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11 Comments


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Interesting. From this bio piece of the calligrapher, I would expect this couplet to be adorning the front door of a subdistrict office.

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That video requires a health warning. Click on it at your own risk.

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Why would that make you nauseous? Jealousy? It's a funny story, if a bit tame, and 大山 is indeed just very good at Chinese (I can't judge his 相声, but people are laughing so it must be alright).

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Roddy says we should play nice now. Besides, there are plenty of other threads here bashing him.

 

But some things should not be forgotten.

 

For most, June 4 was a massacre. For DS, it was an opportunity.

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42 minutes ago, 889 said:

For most, June 4 was a massacre. For DS, it was an opportunity.

That sounds damning. What do you mean?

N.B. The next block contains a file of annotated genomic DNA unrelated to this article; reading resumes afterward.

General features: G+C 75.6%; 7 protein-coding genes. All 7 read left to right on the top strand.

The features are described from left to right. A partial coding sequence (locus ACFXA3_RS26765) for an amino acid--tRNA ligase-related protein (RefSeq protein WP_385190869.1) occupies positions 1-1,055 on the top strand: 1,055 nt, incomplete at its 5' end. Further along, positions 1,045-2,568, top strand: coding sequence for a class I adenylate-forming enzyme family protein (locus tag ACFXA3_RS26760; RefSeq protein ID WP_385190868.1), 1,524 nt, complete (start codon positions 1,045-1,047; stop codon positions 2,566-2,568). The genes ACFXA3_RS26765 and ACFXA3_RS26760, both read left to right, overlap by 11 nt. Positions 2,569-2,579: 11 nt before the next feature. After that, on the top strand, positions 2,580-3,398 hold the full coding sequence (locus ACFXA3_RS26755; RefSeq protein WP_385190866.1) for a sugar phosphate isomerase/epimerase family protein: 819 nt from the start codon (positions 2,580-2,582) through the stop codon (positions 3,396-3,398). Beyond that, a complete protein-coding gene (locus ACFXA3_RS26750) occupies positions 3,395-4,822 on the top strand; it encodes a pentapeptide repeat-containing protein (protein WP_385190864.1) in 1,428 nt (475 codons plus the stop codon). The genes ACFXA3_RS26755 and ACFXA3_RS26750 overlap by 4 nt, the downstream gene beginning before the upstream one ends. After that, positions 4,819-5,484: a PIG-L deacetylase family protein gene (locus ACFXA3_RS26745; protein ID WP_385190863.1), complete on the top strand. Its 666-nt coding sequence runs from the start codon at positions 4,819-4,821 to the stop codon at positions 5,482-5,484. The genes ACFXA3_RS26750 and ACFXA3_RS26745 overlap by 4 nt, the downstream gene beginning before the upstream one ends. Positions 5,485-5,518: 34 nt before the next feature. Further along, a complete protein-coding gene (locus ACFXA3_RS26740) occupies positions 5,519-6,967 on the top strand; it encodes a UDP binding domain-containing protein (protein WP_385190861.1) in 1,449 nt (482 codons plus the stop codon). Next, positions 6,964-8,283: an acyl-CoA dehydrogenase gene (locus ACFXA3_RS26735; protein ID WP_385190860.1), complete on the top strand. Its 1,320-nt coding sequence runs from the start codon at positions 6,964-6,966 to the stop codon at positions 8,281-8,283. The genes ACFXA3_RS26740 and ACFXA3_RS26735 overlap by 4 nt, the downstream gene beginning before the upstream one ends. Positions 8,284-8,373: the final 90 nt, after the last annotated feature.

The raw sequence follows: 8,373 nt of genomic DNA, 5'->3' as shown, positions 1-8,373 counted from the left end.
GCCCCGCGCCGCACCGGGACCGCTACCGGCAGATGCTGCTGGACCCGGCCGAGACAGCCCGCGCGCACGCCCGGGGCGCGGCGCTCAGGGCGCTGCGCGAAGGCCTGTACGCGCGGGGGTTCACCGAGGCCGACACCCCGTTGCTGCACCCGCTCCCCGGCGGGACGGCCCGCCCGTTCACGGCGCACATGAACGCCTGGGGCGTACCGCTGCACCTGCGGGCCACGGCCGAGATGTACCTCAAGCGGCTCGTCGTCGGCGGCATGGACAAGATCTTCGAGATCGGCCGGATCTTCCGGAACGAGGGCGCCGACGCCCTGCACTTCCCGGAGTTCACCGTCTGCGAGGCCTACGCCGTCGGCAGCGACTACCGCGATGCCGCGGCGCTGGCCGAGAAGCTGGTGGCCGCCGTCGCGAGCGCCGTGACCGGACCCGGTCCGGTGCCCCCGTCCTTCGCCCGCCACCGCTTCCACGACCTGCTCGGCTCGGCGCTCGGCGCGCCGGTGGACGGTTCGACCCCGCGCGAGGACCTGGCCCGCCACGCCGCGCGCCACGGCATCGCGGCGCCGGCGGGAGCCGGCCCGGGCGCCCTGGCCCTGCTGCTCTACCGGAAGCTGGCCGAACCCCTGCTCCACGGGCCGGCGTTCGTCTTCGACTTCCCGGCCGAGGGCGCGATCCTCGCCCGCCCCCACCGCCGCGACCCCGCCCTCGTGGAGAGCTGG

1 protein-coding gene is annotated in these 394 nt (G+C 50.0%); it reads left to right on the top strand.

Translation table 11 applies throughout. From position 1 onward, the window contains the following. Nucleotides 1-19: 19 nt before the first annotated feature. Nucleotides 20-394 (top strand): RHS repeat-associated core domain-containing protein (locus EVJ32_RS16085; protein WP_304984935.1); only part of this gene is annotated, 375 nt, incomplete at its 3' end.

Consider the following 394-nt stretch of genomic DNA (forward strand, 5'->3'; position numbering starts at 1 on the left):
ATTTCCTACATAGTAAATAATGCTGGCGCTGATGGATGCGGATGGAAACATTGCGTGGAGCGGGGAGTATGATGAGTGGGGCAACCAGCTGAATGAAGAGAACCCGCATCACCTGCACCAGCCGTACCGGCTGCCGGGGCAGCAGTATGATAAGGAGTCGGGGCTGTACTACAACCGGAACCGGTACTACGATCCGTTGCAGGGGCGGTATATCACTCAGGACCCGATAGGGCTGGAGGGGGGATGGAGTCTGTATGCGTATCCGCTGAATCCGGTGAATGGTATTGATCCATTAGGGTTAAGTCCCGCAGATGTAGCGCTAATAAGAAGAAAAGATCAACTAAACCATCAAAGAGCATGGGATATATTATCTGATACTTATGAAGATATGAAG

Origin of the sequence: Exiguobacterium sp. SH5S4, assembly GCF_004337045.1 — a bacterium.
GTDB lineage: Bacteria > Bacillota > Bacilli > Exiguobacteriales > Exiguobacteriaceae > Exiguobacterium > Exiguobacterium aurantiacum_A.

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"In a documentary, filmed in 1996 by the Canadian National Film Board, Dashan is in a pedal boat on Beijing's imperial lakes, explaining his phenomenon and refuting claims he is an apologist for the communist regime.

 

"His fledgling career was only six months old when the tanks rolled into Tiananmen Square, on June 4, 1989, to confront pro-democracy students, some of whom studied alongside him at Beijing University, and their supporters.

 

"As Beijing brooded and the world looked on in shock, many foreigners were either kicked out of or left the Middle Kingdom. Rowswell was one of the first to return.

 

"'I didn't see staying away or coming back as a statement for or against the Chinese government,' he says in the film. 'I frankly find people who believe foreigners should not have gone back to China as just stupid. It is so imbecilic, I cannot argue against it. Dashan is neither pro-Chinese government nor against it.'"

 

http://www.scmp.com/article/731167/acting-fool

 

https://www.flickr.com/photos/akadashan/24370226990/in/photostream/

 

There's long been a perception that the Chinese authorities have eased DS's way because of his support at a time when China was abandoned by many other foreigners.

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Interesting article, thanks. I don't know much about Dashan, but judging from that article it seems to be the Mo Yan discussion all over again: does a famous artistic person have an obligation to call out the bad sides of the country they are working in? I suppose being Canadian, Rowswell has more obligation there than Mo Yan who has more at stake.

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